4_acid_base

4_acid_base - Acid-Base Reactions Read section 2-1 not...

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Sec.4 - Acid-base 1 Acid-Base Reactions Bronsted-Lowry acid substance that can donate a hydrogen ion (H + ) Bronsted-Lowry base substance that can accept a hydrogen ion (H + ) CH 3 COOH + ¯OH CH 3 COO ¯ + H 2 O acid baseconjugate base conjugate acid Lewis acid substance that can accept a pair of electrons Lewis base substance that can donate a pair of electrons FeBr 3 + Br 2 FeBr 4 ¯ + Br + Lewis acid Lewis base Lewis base Lewis acid Volhardt: 2-1, 2-2, 8-3, 9-1, 13-2, 19-4 Read section 2-1 not covered in notes Acid-base movie
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Sec.4 - Acid-base 2 pH = -log[H + ] pOH = -log[OH] k w = [H + ][ ¯ OH] = 1 x 10 -14 pH + pOH = 14 neutral solution [H + ] = [ ¯OH] = 1 x 10 -7 pH = 7 acidic solution [H + ] > 1 x 10 -7 pH range 0 to 7 basic solution [H + ] < 1 x 10 -7 pH range 7 to 14 Review General formula for an acid HA; for a base B H A H + + A ¯ B + H 2 O B + H + ¯OH k a = [H + ][A¯] k b = [ ¯ OH][B + H] [HA] [B] taking the log of both sides Henderson-Hasselbalch equations pH = pk a + log[A ¯ ] pOH = pk b + log[B + H] [HA] [B] strong acid [H + ] , k a , pk a strong base [¯OH] , k b , pk b weak acid [H + ] , k a , pk a weak base [¯OH] , k b , pk b relationship between conjugate acid base pairs k a x k b = k w =1 x 10 -14 pk a + pk b = 14 Brønsted-Lowry acids and bases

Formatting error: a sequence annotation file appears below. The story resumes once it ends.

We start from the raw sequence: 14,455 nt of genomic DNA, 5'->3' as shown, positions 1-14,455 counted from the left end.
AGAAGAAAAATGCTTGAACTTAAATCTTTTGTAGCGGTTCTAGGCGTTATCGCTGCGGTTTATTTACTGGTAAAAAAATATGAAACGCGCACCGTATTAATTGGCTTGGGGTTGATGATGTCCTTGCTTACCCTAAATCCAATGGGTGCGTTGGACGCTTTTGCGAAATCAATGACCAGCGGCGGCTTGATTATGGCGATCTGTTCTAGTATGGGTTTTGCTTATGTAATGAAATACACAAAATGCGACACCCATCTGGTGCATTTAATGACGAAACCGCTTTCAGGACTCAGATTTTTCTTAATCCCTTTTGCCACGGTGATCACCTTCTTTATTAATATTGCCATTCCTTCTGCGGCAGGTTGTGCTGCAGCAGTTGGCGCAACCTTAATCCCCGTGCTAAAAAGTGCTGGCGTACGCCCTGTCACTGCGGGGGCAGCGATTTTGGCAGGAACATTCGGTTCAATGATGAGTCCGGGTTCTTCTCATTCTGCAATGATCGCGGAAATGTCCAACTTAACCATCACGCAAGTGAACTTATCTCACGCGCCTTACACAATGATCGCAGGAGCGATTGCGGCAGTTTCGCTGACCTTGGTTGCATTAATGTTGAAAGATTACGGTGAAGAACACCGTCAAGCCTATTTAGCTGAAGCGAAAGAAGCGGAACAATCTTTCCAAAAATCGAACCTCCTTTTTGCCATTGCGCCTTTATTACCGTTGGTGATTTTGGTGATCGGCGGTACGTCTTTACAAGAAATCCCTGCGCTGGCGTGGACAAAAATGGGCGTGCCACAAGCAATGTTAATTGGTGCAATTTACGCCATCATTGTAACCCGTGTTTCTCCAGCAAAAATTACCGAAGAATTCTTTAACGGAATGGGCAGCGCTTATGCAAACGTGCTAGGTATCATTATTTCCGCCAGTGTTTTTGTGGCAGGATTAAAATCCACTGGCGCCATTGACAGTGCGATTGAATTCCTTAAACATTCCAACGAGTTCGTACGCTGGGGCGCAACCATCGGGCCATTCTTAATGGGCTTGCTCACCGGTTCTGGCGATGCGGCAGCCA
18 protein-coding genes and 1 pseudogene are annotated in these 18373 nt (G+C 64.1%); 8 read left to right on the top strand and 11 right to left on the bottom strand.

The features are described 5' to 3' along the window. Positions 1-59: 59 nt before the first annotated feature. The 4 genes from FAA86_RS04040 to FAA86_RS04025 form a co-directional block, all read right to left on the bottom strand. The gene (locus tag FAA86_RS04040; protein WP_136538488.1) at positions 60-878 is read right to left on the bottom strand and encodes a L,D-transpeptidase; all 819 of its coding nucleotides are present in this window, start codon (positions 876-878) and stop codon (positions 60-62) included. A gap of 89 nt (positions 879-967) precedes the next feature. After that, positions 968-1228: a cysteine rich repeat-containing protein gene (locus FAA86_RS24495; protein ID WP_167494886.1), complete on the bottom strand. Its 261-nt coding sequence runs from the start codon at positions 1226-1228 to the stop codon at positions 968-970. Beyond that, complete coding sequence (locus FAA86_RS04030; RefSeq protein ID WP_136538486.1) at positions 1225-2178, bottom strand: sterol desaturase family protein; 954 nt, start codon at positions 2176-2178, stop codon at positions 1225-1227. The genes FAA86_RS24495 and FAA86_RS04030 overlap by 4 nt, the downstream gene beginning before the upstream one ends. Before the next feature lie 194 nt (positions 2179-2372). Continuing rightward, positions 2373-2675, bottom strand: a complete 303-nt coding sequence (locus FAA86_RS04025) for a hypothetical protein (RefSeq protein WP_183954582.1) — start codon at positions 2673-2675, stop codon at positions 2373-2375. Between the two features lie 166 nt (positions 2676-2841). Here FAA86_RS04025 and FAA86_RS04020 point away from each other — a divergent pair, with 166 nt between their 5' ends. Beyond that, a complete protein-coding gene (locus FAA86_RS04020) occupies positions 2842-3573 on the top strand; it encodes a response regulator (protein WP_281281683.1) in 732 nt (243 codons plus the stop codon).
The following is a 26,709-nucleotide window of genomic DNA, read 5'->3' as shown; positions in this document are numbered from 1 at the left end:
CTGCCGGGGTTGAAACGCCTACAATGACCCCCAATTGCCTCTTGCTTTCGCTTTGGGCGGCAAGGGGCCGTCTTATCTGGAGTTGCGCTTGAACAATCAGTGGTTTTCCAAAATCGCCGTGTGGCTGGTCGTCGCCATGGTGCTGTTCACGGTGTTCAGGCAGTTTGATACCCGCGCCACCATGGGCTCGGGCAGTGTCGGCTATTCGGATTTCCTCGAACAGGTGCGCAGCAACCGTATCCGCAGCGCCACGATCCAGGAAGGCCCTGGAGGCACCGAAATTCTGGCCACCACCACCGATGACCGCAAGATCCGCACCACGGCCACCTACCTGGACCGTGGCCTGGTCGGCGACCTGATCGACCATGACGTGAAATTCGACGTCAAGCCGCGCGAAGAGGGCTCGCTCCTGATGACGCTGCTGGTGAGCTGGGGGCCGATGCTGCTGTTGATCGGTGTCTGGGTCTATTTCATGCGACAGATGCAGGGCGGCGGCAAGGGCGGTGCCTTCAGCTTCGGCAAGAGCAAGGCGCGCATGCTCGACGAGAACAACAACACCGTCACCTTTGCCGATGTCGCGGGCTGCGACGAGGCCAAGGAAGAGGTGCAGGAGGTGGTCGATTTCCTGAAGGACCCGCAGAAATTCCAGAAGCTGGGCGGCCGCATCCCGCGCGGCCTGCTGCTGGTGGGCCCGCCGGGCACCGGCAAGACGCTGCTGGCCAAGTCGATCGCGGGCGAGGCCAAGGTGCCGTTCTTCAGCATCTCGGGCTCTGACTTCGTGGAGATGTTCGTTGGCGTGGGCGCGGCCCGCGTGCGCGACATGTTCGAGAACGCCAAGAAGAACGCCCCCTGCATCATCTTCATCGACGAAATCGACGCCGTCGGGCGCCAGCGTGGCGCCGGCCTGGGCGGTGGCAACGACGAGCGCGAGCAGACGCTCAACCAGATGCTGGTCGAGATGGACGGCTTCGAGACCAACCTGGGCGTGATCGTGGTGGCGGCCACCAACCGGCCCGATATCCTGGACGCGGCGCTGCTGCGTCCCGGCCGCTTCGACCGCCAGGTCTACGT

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Sec.4 - Acid-base 3 Lewis Acids and Bases Makes you think about the electrons and how bonds are formed arrow show bond formation arrow show bond breaking new bond gained two electrons and becomes negatively charged
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Sec.4 - Acid-base 4 Opposite Charges Attract and React BF 3 has substantial positive charge on the boron NH 3 has substantial negative charge localized at the lone pair -ve goes to +ve
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Sec.4 - Acid-base 5 BF 3 is sp 2 hybridized The LUMO (Lowest Unoccupied Molecular Orbital) is shown to the right. Most of the volume of the LUMO corresponds to the empty p orbital The base donates its electrons that occupy the HOMO to the LUMO of the acid to produce a new sigma bond NH 3 is sp 3 hybridized. The HOMO (Highest Occupied Molecular Orbital) is shown to the left and is where the nonbonding lone pair resides. The van der Waals surface electron density is indicated by the mesh
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Sec.4 - Acid-base 6 Why do acids have different acidities? What makes a strong acid a strong acid? An acid is strong if it’s conjugate base is stable. If the base is not stable it is reactive and will react with a proton and shift the equilibrium to the left in the following equilibrium. H A + H + Hence the strength of an acid is inversely related to the strength of its conjugate base. What makes the base stable? You must look at the structure of the molecule. What is the hybridization of the atom? Is the charge on an electronegative atom? Is the electronegative atom large so that the charge is spread over a larger area ? Can the charge be delocalized throughout the molecule? All of these must be considered Acidity increases with increasing anion stability The first step to organic reactions is understanding acids and bases
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Sec.4 - Acid-base
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This note was uploaded on 07/10/2010 for the course CHEM 266 taught by Professor Pols during the Spring '07 term at Waterloo.

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4_acid_base - Acid-Base Reactions Read section 2-1 not...

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